Source: Wing Over Scotland

A breath of outside air

A breath of outside air

When you’ve been wading in the Scottish and UK media for two and a half years, it’s easy to develop a siege mentality and believe that the entire rest of the world buys into its cataclysmic view of independence. So it’s a relief when you realise that beyond the borders of Britain, most people are calm, rational and practical about the prospect.

We’re going to take things a little bit easy over the holiday weekend, so why not relax and both read the article we’ve linked in paragraph 1 and watch the above discussion between some learned international gentlemen (including Scotland’s own Professor James Mitchell) at the Woodrow Wilson Center in Washington DC for a slightly less apocalyptic view of a world with an independent Scotland in it?

PS We’d advise skipping forward 10 minutes or so at around 55m when some Irish bloke pops up and starts talking about accession. He doesn’t half go on. On the other hand, it’s fun to watch the Catalan panellist (on whom the camera remains the whole time) go through all sorts of agonies wondering whether he’ll ever shut up, to the point where he actually starts trying to pull his own face off.

Source: Wing Over Scotland

Victory for Business for Scotland as CBI is forced to register as part of the No Campaign

Victory for Business for Scotland as CBI is forced to register as part of the No Campaign


CBI Under PressureThe CBI has, under pressure from Business for Scotland, registered with the Electoral Commission Scotland (ECS) as part of the No Campaign. It has done this against the stated positions of its member companies some of which support independence and the vast majority of which have been at pains to stay neutral.

This is major setback for the No Campaign and an unsustainable position for the CBI. Unable to motivate the vast majority of the business community to support their scare stories, the No Campaign have tried to hijack a business network which should have – in accordance with its membership – remained neutral on the referendum.

This is a major victory for Business for Scotland. We have been calling in public and requesting in private of the Electoral Commission Scotland for months that the CBI is asked to register as part of the No camp. Business for Scotland is a business representative network like the CBI, although our focus is on representing SMEs which are actually based in Scotland. SMEs represent 99.3pc of the Scottish private sector businesses. Our individual members each sign a business declaration in favour of independence. We have always accepted we will register as a campaign participant once the CBI has and we will now do so.

This move by the CBI is unprecedented. They have now declared themselves as part of the No Campaign without seeking the permission and sign-off of its members in Scotland. The CBI has also refused to release an explanation of its membership numbers in Scotland.

Tony Banks, Chairman of Business for Scotland, owns Balhousie Care Group which is a CBI member and was not consulted. Several members of the CBI have today contacted Business for Scotland to express deep concern that their organisations have effectively been registered as part of the No Campaign. There will be more on that soon.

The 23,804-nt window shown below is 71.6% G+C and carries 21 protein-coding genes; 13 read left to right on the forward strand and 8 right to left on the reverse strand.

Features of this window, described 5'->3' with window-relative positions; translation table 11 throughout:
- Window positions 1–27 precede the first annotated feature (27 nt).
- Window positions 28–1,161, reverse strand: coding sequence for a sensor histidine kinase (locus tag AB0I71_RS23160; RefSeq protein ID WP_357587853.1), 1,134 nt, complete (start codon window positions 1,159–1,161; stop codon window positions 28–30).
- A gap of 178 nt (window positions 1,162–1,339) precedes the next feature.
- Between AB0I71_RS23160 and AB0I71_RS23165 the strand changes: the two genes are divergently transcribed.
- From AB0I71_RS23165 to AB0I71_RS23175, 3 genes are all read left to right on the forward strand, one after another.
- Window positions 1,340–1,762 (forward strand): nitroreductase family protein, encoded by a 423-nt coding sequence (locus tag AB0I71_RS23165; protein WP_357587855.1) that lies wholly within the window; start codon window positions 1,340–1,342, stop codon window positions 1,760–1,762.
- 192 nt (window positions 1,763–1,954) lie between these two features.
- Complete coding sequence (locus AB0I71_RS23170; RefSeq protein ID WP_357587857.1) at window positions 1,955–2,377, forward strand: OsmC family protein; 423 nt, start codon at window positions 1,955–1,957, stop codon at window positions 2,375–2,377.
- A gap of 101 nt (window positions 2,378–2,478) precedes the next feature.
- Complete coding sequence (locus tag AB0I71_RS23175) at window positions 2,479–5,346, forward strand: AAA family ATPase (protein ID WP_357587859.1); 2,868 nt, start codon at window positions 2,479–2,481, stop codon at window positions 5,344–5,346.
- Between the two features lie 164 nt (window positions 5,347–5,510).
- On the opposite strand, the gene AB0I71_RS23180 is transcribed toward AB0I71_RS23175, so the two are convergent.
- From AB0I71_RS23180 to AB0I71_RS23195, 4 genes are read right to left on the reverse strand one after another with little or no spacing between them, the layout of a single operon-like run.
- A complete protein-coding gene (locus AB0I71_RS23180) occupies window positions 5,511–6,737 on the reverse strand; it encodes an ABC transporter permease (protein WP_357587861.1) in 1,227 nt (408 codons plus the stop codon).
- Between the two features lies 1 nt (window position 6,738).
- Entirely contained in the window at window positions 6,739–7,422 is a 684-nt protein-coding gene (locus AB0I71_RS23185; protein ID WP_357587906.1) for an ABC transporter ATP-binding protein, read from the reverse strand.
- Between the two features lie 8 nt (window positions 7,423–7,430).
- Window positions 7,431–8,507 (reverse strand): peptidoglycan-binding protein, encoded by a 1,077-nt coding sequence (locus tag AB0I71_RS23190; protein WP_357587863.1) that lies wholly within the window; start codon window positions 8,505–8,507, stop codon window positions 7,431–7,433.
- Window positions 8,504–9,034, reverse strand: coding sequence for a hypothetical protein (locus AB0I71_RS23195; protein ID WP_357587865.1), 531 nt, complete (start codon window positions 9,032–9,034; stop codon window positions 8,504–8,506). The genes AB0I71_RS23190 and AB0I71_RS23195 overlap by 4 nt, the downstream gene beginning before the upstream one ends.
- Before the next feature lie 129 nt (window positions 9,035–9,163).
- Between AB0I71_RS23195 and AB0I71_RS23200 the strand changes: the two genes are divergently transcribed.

The CBI has never represented its members on this issue and clearly now no longer represents anything but the views of its No Campaign supporting officials.

Many questions will now be asked in the coming days. 

First, why was there no transparent sign-off by the whole Scottish membership? Any anonymous consultative exercises involving a few carefully selected members are unrepresentative. The position of most CBI members is well known. Given the majority are declared neutral on the referendum, what mandate do the officials claim to actually have for registering as a No campaign participant? Several CBI members are pro-independence so why are their views not represented?

Secondly, many companies now must feel they have been put in an impossible position. How sustainable is this situation for many of the CBI’s members? What concerns will they raise about governance within the CBI? What will shareholders of member companies have to say about this? The funds of taxpayers through public sector members of the CBI are now presumably being used to fund campaigning for the No Campaign? Is this even legal?

Recently, the CBI has put itself forward to be neutral chairs of debates involving Business for Scotland at the same time as adopting a public position against independence – what does this say about their honesty?

John Cridland, the CBI Director General, gave interviews earlier this month presenting the CBI as a business group against independence but Claire Stewart the presenter of Scotland Tonight doggedly pressed Mr Cridland as to whether Scottish members had been consulted on the report and policy decision. Twice he refused to say. Such evasiveness clearly indicates there has been no consultation of any substance.

CBI on the Better Together BoardCBI on the Better Together Board

Click to Enlarge

Click to Enlarge

Last year the 2013 Chair of the CBI in Scotland, Nosheena Mobarik, was appointed a Director of the Better Together anti-independence campaign and has expressed her views clearly on a number of occasions, including in her CBI capacity. At the CBI annual dinner, she attacked the Yes Campaign arguing that: “the CBI has a rich engagement on constitutional matters” and that “our members approved a referendum strategy” that broadly follows that of Better Together. No evidence of members each agreeing to the policy against independence has been forthcoming and anonymous straw polls do not constitute proper governance.